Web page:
Monday, August 17, 2009

S-t-t-r-e-t-C-H, Stretch, Stretch

The nicest thing about cooking is leftovers. The nicest thing about leftovers is remaking them into 'not-leftovers'.

To wit:

Dinner One: Slow-cook a chicken (skin chicken, put breast side down in slowcooker with a little water, sprinkle with chopped onion and garlic, or onion powder and garlic powder, and tarragon, or Italian seasoning...whatever you like. Add sliced carrots for cooking. When tender, scoop the chicken onto a plate and pour off the chicken broth and store for cooking on another night.)

Serve with biscuits (you got crescents cheap with coupons a while back, didn't you?)

Dinner Two: Slow-cook potatoes au gratin (thinly slice 4 to 6 potatoes, layer in crockpot, layer in some onions and garlic, pour 1/2 cup to 1 cup of half and half, top with a few ounces of shredded cheese, salt and pepper to taste, cook for 4 to 5 hours on low, maybe longer, I'm no good on timing, I just check the stuff)

Quick cook swiss steak that's been marinating in the freezer and as it defrosts. Put it in a skillet (you don't need butter) add whatever extra seasoning you want, cover, cook a few minutes, turn, cook another minute or so.

Service with potatoes and maybe some steamed broccoli.

Breakfast One: Scramble up some eggs with some leftover potatoes, steak and broccoli. If you have any leftover biscuits from dinner one, douse them quickly under the faucet and chop them right into the eggs. You can feed an army with a few eggs and a bunch of leftovers.

Dinner three: Remember the chicken broth you saved? Use it to cook rice, add the leftover chicken from Dinner One. Add whatever leftover broccoli you've got also. If you're sick of broccoli, serve with a salad and whirl the broccoli in your blender the next day with some more chicken broth, a little milk or half and half and some cheese. Heat in the microwave and voila! Broccoli/cheese soup.

Dinner Four, or breakfast Two: Any leftovers left? whichever you have, make two quiches - the swiss steak one and the chicken one. Add broccoli to either. Or mix them all together, just be cautious if you used tarragon. It's a great herb, but would do better in a quiche by itself

Hmmm...I'm losing count. From a whole chicken and a pound of swiss steak, you've got three/four dinners and one/two breakfasts. Remember the chicken cost you about 2 bucks, the swiss steak was under $3. The broccoli was 77c/lb, so may 2 pounds max, you picked up the cheese a few months ago for $1.25/8 ounces and the rice was about 60 cents a pound, or about 20 cents max for the amount you made for the family.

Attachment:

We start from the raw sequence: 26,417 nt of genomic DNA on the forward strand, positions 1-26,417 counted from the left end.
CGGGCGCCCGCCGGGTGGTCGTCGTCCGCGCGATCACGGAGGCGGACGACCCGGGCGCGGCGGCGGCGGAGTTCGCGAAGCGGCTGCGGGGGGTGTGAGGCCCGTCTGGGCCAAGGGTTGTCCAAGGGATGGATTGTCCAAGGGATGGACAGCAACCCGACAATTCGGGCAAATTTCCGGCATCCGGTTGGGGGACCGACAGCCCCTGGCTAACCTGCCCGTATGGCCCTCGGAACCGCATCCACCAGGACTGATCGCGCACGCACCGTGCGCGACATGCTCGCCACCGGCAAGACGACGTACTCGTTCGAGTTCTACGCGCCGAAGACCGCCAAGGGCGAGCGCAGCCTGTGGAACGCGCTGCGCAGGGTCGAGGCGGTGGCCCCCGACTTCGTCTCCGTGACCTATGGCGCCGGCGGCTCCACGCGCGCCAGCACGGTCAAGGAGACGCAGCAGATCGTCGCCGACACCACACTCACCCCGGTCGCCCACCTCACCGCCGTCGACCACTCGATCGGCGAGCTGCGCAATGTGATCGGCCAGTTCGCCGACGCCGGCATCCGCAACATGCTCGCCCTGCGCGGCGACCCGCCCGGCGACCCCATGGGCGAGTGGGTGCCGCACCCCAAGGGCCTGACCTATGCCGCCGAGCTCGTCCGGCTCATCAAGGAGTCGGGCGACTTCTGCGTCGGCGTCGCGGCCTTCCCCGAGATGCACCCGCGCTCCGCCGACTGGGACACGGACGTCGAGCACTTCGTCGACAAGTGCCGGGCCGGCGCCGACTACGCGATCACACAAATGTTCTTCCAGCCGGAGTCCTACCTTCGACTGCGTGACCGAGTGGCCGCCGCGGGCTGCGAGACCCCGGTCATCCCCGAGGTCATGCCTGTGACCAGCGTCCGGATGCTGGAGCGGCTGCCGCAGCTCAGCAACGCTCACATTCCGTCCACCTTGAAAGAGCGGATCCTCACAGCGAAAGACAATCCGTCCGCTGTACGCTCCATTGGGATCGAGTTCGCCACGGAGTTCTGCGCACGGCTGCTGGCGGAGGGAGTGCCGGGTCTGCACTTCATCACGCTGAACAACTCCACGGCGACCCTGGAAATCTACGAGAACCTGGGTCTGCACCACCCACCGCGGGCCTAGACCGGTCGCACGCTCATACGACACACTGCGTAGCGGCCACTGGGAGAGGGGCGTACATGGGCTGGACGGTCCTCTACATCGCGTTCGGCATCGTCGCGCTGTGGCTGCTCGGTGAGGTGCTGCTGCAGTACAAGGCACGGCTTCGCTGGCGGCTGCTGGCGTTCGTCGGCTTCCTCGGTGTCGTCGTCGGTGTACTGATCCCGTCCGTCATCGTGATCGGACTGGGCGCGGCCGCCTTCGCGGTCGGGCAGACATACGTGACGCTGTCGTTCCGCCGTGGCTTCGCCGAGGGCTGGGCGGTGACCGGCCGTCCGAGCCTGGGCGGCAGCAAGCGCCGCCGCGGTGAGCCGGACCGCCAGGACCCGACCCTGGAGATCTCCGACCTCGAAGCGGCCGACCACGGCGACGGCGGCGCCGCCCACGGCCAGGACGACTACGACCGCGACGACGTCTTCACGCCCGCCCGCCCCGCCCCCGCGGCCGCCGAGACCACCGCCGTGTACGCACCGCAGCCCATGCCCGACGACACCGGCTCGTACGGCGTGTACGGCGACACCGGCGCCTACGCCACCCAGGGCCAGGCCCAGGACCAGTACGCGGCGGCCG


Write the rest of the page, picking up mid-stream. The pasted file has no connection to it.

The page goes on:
I don't feel like doing all the math, but I'm figuring less than 10 bucks for 5 really good meals. And soup.

Don't think you have to eat the meals in the orders listed. You can refrigerate leftovers for a few days, or even freeze them for a week or so before using. The addition of a little broth and a little pureeing can do wonder for anything getting a little dried out. Eggs are great ways to make leftovers look like you meant to use them in the first place.

Other good uses - bread pudding to use up stale bread or leftover biscuits and make use of some of those stockpiled dried apricots and raisins. Or grind the biscuits in the blender and call them bread crumbs. You can use them to bulk out any leftover swiss steak which you've doused with a little bbq sauce you picked up free with coupons to be served on day-old rolls you picked up in Albie's bakery section for make-shift sloppy joe's. The sauce softens out the bread.

Use your imagination. Put the leftovers away in the freezer or the fridge. Pull them out before they go bad and think of them in a new way. Since they're already cooked, remaking them can be done in a jiffy. When all else fails, puree with mayo, mustard or relish and call it 'sandwich spread'.

EDITED TO ADD: If you're wondering where you got the swiss steak - it's disguised as 'bottom round' for $1.37/lb at Basha's this week. Or you have it sitting in your freezer from having gotten the butcher to run something like it through the cubing machine in weeks past.

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